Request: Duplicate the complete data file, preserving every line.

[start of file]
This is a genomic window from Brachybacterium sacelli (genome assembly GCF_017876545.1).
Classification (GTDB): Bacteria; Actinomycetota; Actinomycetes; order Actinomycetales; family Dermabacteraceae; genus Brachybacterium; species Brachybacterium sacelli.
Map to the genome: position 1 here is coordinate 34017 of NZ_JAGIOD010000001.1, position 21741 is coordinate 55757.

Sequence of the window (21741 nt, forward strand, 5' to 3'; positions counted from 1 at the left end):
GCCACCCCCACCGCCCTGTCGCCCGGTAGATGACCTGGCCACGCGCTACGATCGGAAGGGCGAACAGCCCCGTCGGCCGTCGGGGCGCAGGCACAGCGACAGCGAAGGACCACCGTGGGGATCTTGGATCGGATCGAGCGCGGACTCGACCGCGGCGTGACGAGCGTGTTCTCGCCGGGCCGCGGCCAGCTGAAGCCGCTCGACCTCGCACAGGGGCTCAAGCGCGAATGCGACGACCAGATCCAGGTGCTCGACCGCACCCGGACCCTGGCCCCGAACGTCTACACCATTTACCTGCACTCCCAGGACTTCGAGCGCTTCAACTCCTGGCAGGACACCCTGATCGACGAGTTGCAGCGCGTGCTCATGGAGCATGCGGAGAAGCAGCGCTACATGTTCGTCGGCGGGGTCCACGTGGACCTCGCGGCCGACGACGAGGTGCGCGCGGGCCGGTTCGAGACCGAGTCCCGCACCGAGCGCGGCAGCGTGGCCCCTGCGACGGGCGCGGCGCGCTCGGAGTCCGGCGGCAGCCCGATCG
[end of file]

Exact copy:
This is a genomic window from Brachybacterium sacelli (genome assembly GCF_017876545.1).
Classification (GTDB): Bacteria; Actinomycetota; Actinomycetes; order Actinomycetales; family Dermabacteraceae; genus Brachybacterium; species Brachybacterium sacelli.
Map to the genome: position 1 here is coordinate 34017 of NZ_JAGIOD010000001.1, position 21741 is coordinate 55757.

Sequence of the window (21741 nt, forward strand, 5' to 3'; positions counted from 1 at the left end):
GCCACCCCCACCGCCCTGTCGCCCGGTAGATGACCTGGCCACGCGCTACGATCGGAAGGGCGAACAGCCCCGTCGGCCGTCGGGGCGCAGGCACAGCGACAGCGAAGGACCACCGTGGGGATCTTGGATCGGATCGAGCGCGGACTCGACCGCGGCGTGACGAGCGTGTTCTCGCCGGGCCGCGGCCAGCTGAAGCCGCTCGACCTCGCACAGGGGCTCAAGCGCGAATGCGACGACCAGATCCAGGTGCTCGACCGCACCCGGACCCTGGCCCCGAACGTCTACACCATTTACCTGCACTCCCAGGACTTCGAGCGCTTCAACTCCTGGCAGGACACCCTGATCGACGAGTTGCAGCGCGTGCTCATGGAGCATGCGGAGAAGCAGCGCTACATGTTCGTCGGCGGGGTCCACGTGGACCTCGCGGCCGACGACGAGGTGCGCGCGGGCCGGTTCGAGACCGAGTCCCGCACCGAGCGCGGCAGCGTGGCCCCTGCGACGGGCGCGGCGCGCTCGGAGTCCGGCGGCAGCCCGATCG